Inspirational Stories

Returned From India To Die A Heroine’s Death

Hadar Buchris, 21, who was murdered in a stabbing attack at the West Bank’s Gush Etzion Junction on Sunday, was a student at the Zohar College for Women in the settlement of Bat Ayin.

Hadar originally lived in Beitar Illit, a Chareidi town near Gush Etzion and then went to live in Netanya. She attended schools in Safed and in the Golan Heights, majoring in theater and then completed two years of national service working with disadvantaged children at a Moshav near Tiberias and at a Kibbutz in Beit She'an.

After her national service Hadar decided to tour the Far East, choosing to visit India. She spent a half a year in India and studied for a period at the Chabad House at Pushkar. After her death, the Chabad House published a moving letter that she had left them, thanking them for their warmth and hospitality and for the learning that she had gained while staying there. She ended the letter by writing “Would that we could all spend next Shabbat in Eretz Yisrael together with all the Jewish nation and Mashiach, and she signed off with the words of the song “Even though he (Mashiach) may tarry, despite this I await his arrival every day”.

“Hadar was a fantastic, bright girl. She was always a source of good energy for the whole group,” Ayala Eretz Hazvi, Hadar’s theater teacher from her school in the Golan Heights, told the Ynet news site.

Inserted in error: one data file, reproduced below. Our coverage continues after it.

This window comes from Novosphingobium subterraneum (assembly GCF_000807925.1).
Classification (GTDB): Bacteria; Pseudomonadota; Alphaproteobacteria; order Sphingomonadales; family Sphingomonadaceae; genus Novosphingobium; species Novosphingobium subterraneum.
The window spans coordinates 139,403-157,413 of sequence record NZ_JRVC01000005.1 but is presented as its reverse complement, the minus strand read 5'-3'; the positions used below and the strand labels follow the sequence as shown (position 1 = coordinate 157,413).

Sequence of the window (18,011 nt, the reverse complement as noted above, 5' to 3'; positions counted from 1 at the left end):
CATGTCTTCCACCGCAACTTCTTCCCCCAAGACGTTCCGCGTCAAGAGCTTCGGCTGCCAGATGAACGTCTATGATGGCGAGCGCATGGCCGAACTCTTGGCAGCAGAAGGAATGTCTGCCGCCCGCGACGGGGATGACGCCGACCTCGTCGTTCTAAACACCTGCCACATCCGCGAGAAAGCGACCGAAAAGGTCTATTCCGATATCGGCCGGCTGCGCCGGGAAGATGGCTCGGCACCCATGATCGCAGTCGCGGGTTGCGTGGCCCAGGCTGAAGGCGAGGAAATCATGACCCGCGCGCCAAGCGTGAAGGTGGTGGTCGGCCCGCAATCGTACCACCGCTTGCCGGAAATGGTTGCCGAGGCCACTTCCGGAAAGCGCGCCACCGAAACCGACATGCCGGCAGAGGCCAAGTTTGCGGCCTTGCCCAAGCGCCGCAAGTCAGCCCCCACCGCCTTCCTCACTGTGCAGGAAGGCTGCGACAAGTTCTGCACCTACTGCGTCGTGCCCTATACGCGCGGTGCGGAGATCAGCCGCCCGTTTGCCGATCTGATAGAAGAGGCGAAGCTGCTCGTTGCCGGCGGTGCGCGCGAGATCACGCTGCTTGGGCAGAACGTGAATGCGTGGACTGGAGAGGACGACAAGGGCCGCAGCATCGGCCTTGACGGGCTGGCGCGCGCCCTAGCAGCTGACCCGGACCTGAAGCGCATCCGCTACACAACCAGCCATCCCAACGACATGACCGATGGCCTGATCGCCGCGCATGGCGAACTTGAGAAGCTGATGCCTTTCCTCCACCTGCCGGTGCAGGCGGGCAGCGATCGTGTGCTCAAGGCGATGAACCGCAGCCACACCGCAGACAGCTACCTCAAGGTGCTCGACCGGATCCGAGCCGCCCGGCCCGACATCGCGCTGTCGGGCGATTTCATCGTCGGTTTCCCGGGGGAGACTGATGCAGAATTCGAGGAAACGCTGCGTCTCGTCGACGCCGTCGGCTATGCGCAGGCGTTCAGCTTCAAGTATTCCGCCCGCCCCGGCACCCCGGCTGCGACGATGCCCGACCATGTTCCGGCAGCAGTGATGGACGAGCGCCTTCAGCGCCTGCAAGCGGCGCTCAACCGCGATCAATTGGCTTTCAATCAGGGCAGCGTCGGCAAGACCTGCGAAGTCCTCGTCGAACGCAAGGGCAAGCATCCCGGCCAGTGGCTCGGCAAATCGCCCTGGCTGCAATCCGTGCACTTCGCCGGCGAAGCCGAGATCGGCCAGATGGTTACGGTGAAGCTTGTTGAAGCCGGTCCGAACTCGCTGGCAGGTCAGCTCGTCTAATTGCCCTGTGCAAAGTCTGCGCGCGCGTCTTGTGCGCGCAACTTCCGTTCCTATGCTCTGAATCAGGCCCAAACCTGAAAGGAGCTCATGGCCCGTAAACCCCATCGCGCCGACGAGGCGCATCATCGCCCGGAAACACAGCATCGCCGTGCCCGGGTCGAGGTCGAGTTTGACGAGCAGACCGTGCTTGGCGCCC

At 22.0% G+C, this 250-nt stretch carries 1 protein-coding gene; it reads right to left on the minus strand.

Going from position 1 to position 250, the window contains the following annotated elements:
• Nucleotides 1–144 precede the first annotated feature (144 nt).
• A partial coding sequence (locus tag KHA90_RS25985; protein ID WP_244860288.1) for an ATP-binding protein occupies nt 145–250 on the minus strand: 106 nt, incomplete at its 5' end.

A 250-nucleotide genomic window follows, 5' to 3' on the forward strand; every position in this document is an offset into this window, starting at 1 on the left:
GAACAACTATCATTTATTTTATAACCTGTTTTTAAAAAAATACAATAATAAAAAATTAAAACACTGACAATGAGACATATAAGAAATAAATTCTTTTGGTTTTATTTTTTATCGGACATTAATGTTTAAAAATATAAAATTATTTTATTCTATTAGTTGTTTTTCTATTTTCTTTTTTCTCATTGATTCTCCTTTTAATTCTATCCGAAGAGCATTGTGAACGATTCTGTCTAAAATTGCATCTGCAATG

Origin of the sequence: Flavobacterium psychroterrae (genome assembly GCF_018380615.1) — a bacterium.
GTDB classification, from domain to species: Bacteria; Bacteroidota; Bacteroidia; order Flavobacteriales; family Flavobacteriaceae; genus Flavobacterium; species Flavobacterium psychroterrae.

Hadar had arrived back from India just two weeks ago and decided to join the Zohar college in order to strengthen her Jewish knowledge and observance as well as learning a degree. She was described by all as thirsting for knowledge, intelligent and very personable. She was known as a highly empathetic person whose friends used her as a “wailing wall” when they needed someone to hear them out.

Hadar was standing at the junction on Sunday when an Arab terrorist attacked her and fatally wounded her. She died later at the Shaarei Tzedek hospital. Her father, Aryeh, eulogized her, as well as Chief Rabbi Lau who said “The word Hadar appears in the Torah in connection with beauty and joy. But today we ask ourselves: How could an evil man hurt such an innocent soul?”.


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